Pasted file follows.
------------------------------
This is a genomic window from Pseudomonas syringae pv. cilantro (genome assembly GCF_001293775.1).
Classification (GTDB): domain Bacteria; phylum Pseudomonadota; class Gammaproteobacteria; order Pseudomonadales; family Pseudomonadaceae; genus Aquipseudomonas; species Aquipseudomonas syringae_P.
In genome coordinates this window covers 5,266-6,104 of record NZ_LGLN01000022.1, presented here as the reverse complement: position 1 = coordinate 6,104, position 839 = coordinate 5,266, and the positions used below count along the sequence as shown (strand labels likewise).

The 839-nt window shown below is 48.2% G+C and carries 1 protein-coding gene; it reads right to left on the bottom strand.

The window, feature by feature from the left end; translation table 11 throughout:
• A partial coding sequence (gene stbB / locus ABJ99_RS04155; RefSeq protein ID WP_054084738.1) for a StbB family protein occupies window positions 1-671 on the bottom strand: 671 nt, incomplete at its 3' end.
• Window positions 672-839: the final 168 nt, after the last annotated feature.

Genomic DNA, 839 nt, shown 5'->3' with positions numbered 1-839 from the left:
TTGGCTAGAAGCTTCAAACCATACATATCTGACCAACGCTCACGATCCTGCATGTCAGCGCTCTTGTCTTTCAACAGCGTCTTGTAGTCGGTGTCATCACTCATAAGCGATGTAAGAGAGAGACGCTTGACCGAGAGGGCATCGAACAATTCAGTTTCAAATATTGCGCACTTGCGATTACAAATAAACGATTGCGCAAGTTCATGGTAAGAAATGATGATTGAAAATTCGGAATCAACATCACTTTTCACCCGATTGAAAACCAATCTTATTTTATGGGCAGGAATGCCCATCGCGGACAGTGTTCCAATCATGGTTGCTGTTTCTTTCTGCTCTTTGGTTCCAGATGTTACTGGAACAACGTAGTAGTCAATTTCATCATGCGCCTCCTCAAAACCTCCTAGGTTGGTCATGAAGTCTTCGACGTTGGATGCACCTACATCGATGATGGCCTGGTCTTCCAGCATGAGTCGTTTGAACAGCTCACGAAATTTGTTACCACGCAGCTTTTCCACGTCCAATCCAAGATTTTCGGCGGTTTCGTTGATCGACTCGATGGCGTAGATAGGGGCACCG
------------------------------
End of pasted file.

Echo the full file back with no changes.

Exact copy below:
This is a genomic window from Pseudomonas syringae pv. cilantro (genome assembly GCF_001293775.1).
Classification (GTDB): domain Bacteria; phylum Pseudomonadota; class Gammaproteobacteria; order Pseudomonadales; family Pseudomonadaceae; genus Aquipseudomonas; species Aquipseudomonas syringae_P.
In genome coordinates this window covers 5,266-6,104 of record NZ_LGLN01000022.1, presented here as the reverse complement: position 1 = coordinate 6,104, position 839 = coordinate 5,266, and the positions used below count along the sequence as shown (strand labels likewise).

The 839-nt window shown below is 48.2% G+C and carries 1 protein-coding gene; it reads right to left on the bottom strand.

The window, feature by feature from the left end; translation table 11 throughout:
• A partial coding sequence (gene stbB / locus ABJ99_RS04155; RefSeq protein ID WP_054084738.1) for a StbB family protein occupies window positions 1-671 on the bottom strand: 671 nt, incomplete at its 3' end.
• Window positions 672-839: the final 168 nt, after the last annotated feature.

Genomic DNA, 839 nt, shown 5'->3' with positions numbered 1-839 from the left:
TTGGCTAGAAGCTTCAAACCATACATATCTGACCAACGCTCACGATCCTGCATGTCAGCGCTCTTGTCTTTCAACAGCGTCTTGTAGTCGGTGTCATCACTCATAAGCGATGTAAGAGAGAGACGCTTGACCGAGAGGGCATCGAACAATTCAGTTTCAAATATTGCGCACTTGCGATTACAAATAAACGATTGCGCAAGTTCATGGTAAGAAATGATGATTGAAAATTCGGAATCAACATCACTTTTCACCCGATTGAAAACCAATCTTATTTTATGGGCAGGAATGCCCATCGCGGACAGTGTTCCAATCATGGTTGCTGTTTCTTTCTGCTCTTTGGTTCCAGATGTTACTGGAACAACGTAGTAGTCAATTTCATCATGCGCCTCCTCAAAACCTCCTAGGTTGGTCATGAAGTCTTCGACGTTGGATGCACCTACATCGATGATGGCCTGGTCTTCCAGCATGAGTCGTTTGAACAGCTCACGAAATTTGTTACCACGCAGCTTTTCCACGTCCAATCCAAGATTTTCGGCGGTTTCGTTGATCGACTCGATGGCGTAGATAGGGGCACCG